The Explorer Mindset: What it Means to Think Like an Explorer

Bayan Atari, a National Geographic Society Education staff member, wrote this post.

Our Explorers are what drive National Geographic forward. Every single Explorer is a curious and passionate leader who uses their creativity, innovation, and storytelling skills to find tangible solutions for the protection of our world. But what does it take to be an Explorer? It begins with a combination of attitudes, skills, and knowledge that anyone can develop: the Explorer Mindset and the Explorer Mindset Learning Framework. 

In her work as a visual storyteller and National Geographic Young explorer, Andrea Villareal Rodríguez’s curiosity and concern for the planet fuel her deep connection to the girls and women at the forefront of climate solutions, compelling her to “approach situations with empathy and a critical eye, valuing the significance of diverse perspectives,” says Rodríguez. “This mindset has steered me towards a focus on capacity building, ensuring that everyone has the opportunity to share their unique stories through their own lenses. I am committed to documenting and celebrating the girls and women actively shaping a brighter future.”

In her work highlighting how women and girls in the Global South mobilize their communities in the face of the climate crisis, Rodríguez exemplifies the Explorer Mindset. This mindset is multifaceted, but it demonstrates three key attitudes:

  • Explorers are curious about the world. At its most advanced level, curiosity is transformative—Explorers are curious and engage with the world around them. They observe, document, ask questions, and explore the wonders of our world. 
  • Explorers are empathetic. Explorers care about other people, cultural resources, and the environment. They are respectful and committed to making the world a better place.
  • Explorers are empowered to make a difference. Even the smallest steps have meaning. Confidence in our ability to protect people and the environment is a powerful preventative against despair in the face of modern challenges.

These three attitudes—curiosity, empathy, and empowerment—lay the foundation for the skills that also form the Explorer Mindset. Maintaining a geographic perspective, for example, is more than reading or memorizing maps—it’s a holistic way of engaging with geographical, ecological, historical, economic, political, cultural, and spatial perspectives at different scales to understand human and natural systems. This requires the curiosity to ask questions about the world, the empathy to understand the human element of geography, and the sense of personal empowerment required to take action. Similarly, geographic practices like mapping, inquiry, and citizen science feed curiosity, inspire empathy, and inform empowered action.

No Explorer is an island, however. Collaboration is a key skill required for creating lasting change, so explorers must engage with their communities to maximize their impact and move towards a sustainable future. Communication goes hand-in-hand with collaboration. Explorers use the power of storytelling to inspire others, spreading the word about their work through a variety of methods. Together, Explorers, their teams, and their communities problem-solve, pursuing bold ideas and persisting in the face of challenges.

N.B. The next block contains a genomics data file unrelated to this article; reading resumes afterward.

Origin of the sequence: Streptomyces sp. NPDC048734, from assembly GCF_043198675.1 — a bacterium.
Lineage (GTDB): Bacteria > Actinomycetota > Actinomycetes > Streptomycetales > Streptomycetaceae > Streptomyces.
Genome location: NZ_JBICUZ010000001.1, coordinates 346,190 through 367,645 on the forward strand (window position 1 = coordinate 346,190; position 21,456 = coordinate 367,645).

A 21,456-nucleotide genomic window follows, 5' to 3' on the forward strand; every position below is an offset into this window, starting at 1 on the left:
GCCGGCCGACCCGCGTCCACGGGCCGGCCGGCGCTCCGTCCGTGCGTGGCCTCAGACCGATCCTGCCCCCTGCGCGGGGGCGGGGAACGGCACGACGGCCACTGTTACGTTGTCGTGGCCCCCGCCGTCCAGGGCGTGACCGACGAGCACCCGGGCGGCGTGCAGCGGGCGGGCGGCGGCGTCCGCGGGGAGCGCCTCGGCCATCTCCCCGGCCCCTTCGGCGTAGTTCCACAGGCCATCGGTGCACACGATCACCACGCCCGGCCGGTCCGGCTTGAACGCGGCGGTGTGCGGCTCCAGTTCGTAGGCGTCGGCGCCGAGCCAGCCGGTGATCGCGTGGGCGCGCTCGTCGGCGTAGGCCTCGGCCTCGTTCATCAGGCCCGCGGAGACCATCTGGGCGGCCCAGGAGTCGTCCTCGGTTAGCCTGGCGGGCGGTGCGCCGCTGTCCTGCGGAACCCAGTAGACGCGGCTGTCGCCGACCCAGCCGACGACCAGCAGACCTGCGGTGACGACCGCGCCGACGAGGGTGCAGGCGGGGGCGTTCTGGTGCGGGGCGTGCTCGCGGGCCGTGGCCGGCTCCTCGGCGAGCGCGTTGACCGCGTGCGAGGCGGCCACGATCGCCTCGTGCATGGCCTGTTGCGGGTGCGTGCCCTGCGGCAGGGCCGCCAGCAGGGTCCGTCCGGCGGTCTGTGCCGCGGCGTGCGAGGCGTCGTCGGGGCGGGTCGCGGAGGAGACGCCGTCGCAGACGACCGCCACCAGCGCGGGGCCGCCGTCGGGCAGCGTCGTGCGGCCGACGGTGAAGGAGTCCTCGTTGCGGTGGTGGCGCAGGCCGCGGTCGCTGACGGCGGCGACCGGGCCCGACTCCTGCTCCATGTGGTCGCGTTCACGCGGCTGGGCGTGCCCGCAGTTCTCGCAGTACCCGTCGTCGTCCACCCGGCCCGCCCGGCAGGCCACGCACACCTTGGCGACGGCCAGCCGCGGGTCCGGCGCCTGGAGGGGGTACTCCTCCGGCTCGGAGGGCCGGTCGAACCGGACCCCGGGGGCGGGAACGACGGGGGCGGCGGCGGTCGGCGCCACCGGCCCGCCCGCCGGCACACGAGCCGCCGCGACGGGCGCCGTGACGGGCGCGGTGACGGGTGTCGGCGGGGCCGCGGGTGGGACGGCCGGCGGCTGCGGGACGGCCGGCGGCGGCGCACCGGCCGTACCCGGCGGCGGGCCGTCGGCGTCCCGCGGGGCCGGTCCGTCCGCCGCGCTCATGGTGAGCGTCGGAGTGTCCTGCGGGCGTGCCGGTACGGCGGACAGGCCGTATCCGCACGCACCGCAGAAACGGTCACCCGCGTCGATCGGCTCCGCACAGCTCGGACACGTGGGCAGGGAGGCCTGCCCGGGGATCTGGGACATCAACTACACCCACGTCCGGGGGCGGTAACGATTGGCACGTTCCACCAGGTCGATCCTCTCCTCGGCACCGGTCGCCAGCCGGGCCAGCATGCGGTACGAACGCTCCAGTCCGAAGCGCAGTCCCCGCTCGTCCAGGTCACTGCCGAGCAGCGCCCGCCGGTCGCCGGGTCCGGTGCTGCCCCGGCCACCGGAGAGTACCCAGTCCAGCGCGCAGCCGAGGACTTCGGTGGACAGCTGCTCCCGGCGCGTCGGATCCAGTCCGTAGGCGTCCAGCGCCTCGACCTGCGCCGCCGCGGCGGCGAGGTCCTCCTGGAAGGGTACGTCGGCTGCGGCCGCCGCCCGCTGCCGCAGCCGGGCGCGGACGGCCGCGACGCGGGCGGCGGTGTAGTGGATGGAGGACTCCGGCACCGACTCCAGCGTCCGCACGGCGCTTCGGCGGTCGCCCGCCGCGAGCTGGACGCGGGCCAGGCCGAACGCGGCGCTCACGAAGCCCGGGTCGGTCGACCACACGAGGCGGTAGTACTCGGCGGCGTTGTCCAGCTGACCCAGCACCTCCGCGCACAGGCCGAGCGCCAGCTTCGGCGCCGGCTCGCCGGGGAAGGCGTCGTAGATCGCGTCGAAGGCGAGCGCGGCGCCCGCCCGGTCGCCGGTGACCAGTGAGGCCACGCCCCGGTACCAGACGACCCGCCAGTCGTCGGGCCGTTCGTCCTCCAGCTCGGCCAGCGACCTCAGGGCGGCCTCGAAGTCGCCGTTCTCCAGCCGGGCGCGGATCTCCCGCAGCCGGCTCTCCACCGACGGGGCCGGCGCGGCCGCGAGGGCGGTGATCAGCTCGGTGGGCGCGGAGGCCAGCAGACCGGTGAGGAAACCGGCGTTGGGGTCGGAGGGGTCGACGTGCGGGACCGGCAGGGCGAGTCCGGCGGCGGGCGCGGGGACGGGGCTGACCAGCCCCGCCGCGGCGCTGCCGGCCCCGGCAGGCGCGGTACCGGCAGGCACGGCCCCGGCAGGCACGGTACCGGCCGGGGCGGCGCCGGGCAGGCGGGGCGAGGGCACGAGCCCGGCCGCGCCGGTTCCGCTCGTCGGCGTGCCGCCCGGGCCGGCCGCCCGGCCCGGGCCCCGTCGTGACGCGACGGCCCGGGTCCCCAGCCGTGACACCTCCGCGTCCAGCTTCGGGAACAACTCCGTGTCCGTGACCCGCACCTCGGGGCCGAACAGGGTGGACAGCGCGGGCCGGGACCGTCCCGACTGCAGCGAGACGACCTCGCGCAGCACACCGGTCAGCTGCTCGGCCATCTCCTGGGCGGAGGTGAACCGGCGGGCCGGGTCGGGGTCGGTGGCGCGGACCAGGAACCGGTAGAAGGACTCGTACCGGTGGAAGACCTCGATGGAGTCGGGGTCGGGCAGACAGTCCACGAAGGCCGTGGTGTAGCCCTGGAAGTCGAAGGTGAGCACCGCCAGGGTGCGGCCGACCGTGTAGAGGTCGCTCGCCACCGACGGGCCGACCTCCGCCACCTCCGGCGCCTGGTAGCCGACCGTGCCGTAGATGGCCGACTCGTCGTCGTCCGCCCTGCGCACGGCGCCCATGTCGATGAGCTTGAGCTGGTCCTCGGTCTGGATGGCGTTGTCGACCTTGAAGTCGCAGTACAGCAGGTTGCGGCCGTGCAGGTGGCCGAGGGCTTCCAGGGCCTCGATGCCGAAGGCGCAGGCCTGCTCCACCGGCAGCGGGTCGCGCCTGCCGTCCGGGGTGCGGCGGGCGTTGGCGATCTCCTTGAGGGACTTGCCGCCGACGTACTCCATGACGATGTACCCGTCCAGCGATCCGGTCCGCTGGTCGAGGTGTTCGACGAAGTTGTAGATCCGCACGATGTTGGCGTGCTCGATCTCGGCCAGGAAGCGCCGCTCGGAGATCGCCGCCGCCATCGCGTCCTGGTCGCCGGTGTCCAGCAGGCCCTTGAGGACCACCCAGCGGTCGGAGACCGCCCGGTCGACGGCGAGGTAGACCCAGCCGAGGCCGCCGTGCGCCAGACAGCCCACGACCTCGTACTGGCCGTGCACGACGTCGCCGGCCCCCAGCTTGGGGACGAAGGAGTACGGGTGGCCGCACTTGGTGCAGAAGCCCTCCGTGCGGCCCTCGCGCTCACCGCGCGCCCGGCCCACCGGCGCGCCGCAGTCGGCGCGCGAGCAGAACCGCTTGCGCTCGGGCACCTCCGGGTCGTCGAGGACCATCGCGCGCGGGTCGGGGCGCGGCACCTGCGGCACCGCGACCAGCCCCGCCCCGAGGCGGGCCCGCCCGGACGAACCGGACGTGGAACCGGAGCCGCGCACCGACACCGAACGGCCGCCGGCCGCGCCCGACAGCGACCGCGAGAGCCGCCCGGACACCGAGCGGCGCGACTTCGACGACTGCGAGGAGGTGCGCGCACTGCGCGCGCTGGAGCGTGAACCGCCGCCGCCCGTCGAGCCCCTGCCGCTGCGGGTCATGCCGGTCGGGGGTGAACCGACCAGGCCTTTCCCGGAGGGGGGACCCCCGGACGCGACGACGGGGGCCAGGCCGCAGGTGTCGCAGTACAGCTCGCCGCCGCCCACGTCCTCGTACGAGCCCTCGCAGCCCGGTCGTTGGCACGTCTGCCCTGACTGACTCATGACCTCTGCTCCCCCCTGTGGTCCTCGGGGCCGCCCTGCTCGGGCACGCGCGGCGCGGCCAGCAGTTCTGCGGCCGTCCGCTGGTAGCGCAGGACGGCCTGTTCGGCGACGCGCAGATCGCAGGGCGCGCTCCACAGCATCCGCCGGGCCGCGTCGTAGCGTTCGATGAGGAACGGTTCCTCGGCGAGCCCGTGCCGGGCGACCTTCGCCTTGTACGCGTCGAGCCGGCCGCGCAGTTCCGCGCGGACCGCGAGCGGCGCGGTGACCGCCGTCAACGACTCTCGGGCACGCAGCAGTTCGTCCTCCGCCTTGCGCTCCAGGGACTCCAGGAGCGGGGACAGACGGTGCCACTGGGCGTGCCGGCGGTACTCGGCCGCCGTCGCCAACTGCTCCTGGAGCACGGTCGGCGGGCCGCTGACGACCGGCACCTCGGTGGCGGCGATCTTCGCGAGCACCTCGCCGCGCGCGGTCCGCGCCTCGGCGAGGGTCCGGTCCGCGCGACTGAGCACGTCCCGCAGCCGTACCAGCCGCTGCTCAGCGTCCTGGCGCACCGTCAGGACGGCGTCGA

The attitudes and skills at play in the Explorer Mindset are incomplete without geographic knowledge. Understanding our vast, complicated, interconnected world is a must for imagining effective solutions to nuanced problems. Thus, the skills and attitudes of the Explorer Mindset drive Explorers to learn about human and natural systems: the interplay between physical properties of our planet and the diverse human and nonhuman populations living on it. Explorers seek interconnections in these intricate systems, striving to understand our world holistically. 

How can educators help their students cultivate an Explorer Mindset? In 2014, the Education Division developed the Explorer Mindset Learning Framework in collaboration with a collective of educators, Explorers, and other experts as a guide to develop and design learning experiences to inspire the next generation of planetary stewards to take informed action. The Explorer Mindset Framework is a competency-based framework that identifies and codifies the Attitudes, Skills, and Knowledge (ASK) that are indicators of the Explorer Mindset. We use the Explorer Mindset Learning Framework to design National Geographic education experiences, products, and programs with the goal of developing an Explorer Mindset in learners and participants. 

“The Explorer Mindset Learning Framework is a living document that has changed over the years as we design, develop, and implement innovative learning solutions and programs,” says Elizabeth Wolzak, Director of Learning Innovation EduLab at the National Geographic Society. “One thing that has remained constant is the development of the Explorer Mindset in all people that interact with our resources and programs. As a designer of programs and resources, having this tool and clarity on the desired outcomes allows me to be innovative and creative without losing sight of the ultimate outcome: making each one of us and our audiences explorers with a mindset that will move us to take informed action.”

To take a closer look at how the Explorer Mindset manifests through Explorers’ work, check out the videos on the Explorer Mindset Learning Framework page. Hear National Geographic Explorers from around the world describe their work in their own words and find out how the Explorer Mindset manifests itself in everything they do.